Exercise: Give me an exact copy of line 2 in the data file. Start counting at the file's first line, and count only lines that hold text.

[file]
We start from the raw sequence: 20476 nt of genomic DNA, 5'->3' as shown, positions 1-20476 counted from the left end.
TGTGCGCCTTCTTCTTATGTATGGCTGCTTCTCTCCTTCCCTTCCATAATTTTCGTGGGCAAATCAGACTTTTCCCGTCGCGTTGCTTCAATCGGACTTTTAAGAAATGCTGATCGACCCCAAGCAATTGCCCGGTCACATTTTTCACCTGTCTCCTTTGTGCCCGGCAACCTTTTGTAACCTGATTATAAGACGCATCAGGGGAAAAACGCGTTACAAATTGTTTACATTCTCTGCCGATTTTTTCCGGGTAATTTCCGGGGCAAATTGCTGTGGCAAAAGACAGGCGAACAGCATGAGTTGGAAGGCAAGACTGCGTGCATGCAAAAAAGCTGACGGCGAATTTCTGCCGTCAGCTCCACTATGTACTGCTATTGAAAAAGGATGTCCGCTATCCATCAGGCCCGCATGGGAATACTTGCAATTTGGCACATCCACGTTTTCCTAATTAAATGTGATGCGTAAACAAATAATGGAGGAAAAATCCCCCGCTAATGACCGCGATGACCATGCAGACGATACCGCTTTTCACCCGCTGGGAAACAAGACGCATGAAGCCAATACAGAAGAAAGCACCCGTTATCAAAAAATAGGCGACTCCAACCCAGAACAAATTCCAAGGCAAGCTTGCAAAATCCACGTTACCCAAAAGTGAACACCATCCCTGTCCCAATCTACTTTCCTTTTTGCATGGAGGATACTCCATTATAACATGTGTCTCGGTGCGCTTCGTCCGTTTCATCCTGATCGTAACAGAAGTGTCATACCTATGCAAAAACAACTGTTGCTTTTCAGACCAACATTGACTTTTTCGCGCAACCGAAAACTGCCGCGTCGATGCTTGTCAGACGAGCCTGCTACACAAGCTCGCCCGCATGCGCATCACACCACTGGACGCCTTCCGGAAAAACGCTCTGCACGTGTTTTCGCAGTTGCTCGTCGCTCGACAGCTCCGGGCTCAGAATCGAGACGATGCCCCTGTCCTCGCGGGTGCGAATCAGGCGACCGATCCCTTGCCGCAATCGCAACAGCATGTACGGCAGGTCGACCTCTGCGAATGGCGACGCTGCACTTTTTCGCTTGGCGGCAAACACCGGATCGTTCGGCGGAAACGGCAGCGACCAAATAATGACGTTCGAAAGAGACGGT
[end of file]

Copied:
TGTGCGCCTTCTTCTTATGTATGGCTGCTTCTCTCCTTCCCTTCCATAATTTTCGTGGGCAAATCAGACTTTTCCCGTCGCGTTGCTTCAATCGGACTTTTAAGAAATGCTGATCGACCCCAAGCAATTGCCCGGTCACATTTTTCACCTGTCTCCTTTGTGCCCGGCAACCTTTTGTAACCTGATTATAAGACGCATCAGGGGAAAAACGCGTTACAAATTGTTTACATTCTCTGCCGATTTTTTCCGGGTAATTTCCGGGGCAAATTGCTGTGGCAAAAGACAGGCGAACAGCATGAGTTGGAAGGCAAGACTGCGTGCATGCAAAAAAGCTGACGGCGAATTTCTGCCGTCAGCTCCACTATGTACTGCTATTGAAAAAGGATGTCCGCTATCCATCAGGCCCGCATGGGAATACTTGCAATTTGGCACATCCACGTTTTCCTAATTAAATGTGATGCGTAAACAAATAATGGAGGAAAAATCCCCCGCTAATGACCGCGATGACCATGCAGACGATACCGCTTTTCACCCGCTGGGAAACAAGACGCATGAAGCCAATACAGAAGAAAGCACCCGTTATCAAAAAATAGGCGACTCCAACCCAGAACAAATTCCAAGGCAAGCTTGCAAAATCCACGTTACCCAAAAGTGAACACCATCCCTGTCCCAATCTACTTTCCTTTTTGCATGGAGGATACTCCATTATAACATGTGTCTCGGTGCGCTTCGTCCGTTTCATCCTGATCGTAACAGAAGTGTCATACCTATGCAAAAACAACTGTTGCTTTTCAGACCAACATTGACTTTTTCGCGCAACCGAAAACTGCCGCGTCGATGCTTGTCAGACGAGCCTGCTACACAAGCTCGCCCGCATGCGCATCACACCACTGGACGCCTTCCGGAAAAACGCTCTGCACGTGTTTTCGCAGTTGCTCGTCGCTCGACAGCTCCGGGCTCAGAATCGAGACGATGCCCCTGTCCTCGCGGGTGCGAATCAGGCGACCGATCCCTTGCCGCAATCGCAACAGCATGTACGGCAGGTCGACCTCTGCGAATGGCGACGCTGCACTTTTTCGCTTGGCGGCAAACACCGGATCGTTCGGCGGAAACGGCAGCGACCAAATAATGACGTTCGAAAGAGACGGT